Lead in Paint
Non-leaded pigments, driers and anti-corrosive agents have been widely available for decades and are used by manufacturers producing the highest quality paints. In most cases, by avoiding the use of lead pigments, lead driers and other intentionally added lead compounds, a paint manufacturer will produce paints that have lead content well below 90 ppm and that can be sold in any country in the world.
Paints contain lead when the paint manufacturer intentionally adds one or more lead compounds to the paint for some purpose. A paint product may also contain some amount of lead when paint ingredients that are contaminated with lead are used or when there is cross contamination from other product lines in the same factory.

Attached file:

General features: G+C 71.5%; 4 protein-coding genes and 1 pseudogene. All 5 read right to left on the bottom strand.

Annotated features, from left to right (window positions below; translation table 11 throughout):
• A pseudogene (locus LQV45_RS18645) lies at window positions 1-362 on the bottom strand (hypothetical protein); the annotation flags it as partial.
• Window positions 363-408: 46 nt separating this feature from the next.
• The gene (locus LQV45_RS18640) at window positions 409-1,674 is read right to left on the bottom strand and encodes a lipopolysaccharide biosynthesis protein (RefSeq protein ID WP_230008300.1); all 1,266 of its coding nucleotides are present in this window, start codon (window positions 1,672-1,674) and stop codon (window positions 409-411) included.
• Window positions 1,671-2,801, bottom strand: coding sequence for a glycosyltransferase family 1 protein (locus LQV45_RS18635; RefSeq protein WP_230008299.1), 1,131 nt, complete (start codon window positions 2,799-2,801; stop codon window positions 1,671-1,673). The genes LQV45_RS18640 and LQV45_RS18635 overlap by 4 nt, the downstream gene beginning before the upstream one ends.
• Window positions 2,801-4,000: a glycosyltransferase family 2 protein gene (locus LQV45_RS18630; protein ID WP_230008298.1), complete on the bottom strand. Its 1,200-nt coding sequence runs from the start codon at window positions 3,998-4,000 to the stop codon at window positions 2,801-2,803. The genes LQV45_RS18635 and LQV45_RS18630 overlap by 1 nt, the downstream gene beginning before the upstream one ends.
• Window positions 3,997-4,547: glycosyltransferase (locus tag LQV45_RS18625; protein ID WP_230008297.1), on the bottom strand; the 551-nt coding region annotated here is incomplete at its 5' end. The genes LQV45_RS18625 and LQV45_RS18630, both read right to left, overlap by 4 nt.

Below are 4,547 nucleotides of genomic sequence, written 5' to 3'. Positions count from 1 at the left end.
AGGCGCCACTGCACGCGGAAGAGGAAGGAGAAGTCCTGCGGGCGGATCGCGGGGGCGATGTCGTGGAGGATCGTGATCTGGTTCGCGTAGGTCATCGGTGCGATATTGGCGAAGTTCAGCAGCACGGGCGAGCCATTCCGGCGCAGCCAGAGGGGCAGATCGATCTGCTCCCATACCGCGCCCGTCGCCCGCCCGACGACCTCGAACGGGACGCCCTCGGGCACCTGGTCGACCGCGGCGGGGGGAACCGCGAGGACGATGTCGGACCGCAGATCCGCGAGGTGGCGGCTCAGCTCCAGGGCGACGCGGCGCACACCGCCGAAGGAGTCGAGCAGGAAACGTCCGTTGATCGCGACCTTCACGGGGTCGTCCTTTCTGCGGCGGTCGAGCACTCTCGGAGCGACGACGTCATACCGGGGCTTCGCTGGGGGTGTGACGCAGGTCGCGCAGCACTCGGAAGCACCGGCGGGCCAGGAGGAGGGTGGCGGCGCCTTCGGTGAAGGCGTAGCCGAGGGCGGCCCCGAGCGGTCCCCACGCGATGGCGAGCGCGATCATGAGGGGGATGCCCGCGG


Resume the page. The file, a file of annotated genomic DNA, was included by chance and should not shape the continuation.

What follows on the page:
Children are not generally exposed to lead from paint while the paint is still in the can or when the paint is being newly applied to a previously unpainted or uncoated surface. Rather, lead exposure generally occurs after the lead paint has already dried on the wall or on the article that has been painted.
IPEN has demonstrated that leaded paints for home use continue to be widely produced, sold and used in developing countries despite the fact that most highly industrial countries banned leaded house paints more than 40 years ago. IPEN’s global campaign to eliminate leaded paint raises awareness that childhood exposure remains a serious problem and has catalyzed national activity in a number of developing countries to eliminate leaded paint and protect children.